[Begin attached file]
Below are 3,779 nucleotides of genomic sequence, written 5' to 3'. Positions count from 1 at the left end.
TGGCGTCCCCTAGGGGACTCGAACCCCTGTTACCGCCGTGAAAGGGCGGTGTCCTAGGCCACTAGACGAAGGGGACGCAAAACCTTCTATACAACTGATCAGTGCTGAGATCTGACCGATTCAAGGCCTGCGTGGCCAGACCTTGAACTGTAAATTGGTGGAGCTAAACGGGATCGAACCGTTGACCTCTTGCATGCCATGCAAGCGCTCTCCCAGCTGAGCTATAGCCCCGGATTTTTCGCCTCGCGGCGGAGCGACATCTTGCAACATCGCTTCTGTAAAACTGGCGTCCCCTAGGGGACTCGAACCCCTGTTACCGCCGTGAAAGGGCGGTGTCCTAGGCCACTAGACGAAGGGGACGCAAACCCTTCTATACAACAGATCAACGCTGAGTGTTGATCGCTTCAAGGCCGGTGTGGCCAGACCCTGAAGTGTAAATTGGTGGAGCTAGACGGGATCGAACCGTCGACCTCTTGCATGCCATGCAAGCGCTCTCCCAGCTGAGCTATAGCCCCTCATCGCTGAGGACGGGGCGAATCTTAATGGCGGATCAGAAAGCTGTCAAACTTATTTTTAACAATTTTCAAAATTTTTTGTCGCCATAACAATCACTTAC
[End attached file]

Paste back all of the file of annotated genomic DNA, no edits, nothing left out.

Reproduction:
Below are 3,779 nucleotides of genomic sequence, written 5' to 3'. Positions count from 1 at the left end.
TGGCGTCCCCTAGGGGACTCGAACCCCTGTTACCGCCGTGAAAGGGCGGTGTCCTAGGCCACTAGACGAAGGGGACGCAAAACCTTCTATACAACTGATCAGTGCTGAGATCTGACCGATTCAAGGCCTGCGTGGCCAGACCTTGAACTGTAAATTGGTGGAGCTAAACGGGATCGAACCGTTGACCTCTTGCATGCCATGCAAGCGCTCTCCCAGCTGAGCTATAGCCCCGGATTTTTCGCCTCGCGGCGGAGCGACATCTTGCAACATCGCTTCTGTAAAACTGGCGTCCCCTAGGGGACTCGAACCCCTGTTACCGCCGTGAAAGGGCGGTGTCCTAGGCCACTAGACGAAGGGGACGCAAACCCTTCTATACAACAGATCAACGCTGAGTGTTGATCGCTTCAAGGCCGGTGTGGCCAGACCCTGAAGTGTAAATTGGTGGAGCTAGACGGGATCGAACCGTCGACCTCTTGCATGCCATGCAAGCGCTCTCCCAGCTGAGCTATAGCCCCTCATCGCTGAGGACGGGGCGAATCTTAATGGCGGATCAGAAAGCTGTCAAACTTATTTTTAACAATTTTCAAAATTTTTTGTCGCCATAACAATCACTTAC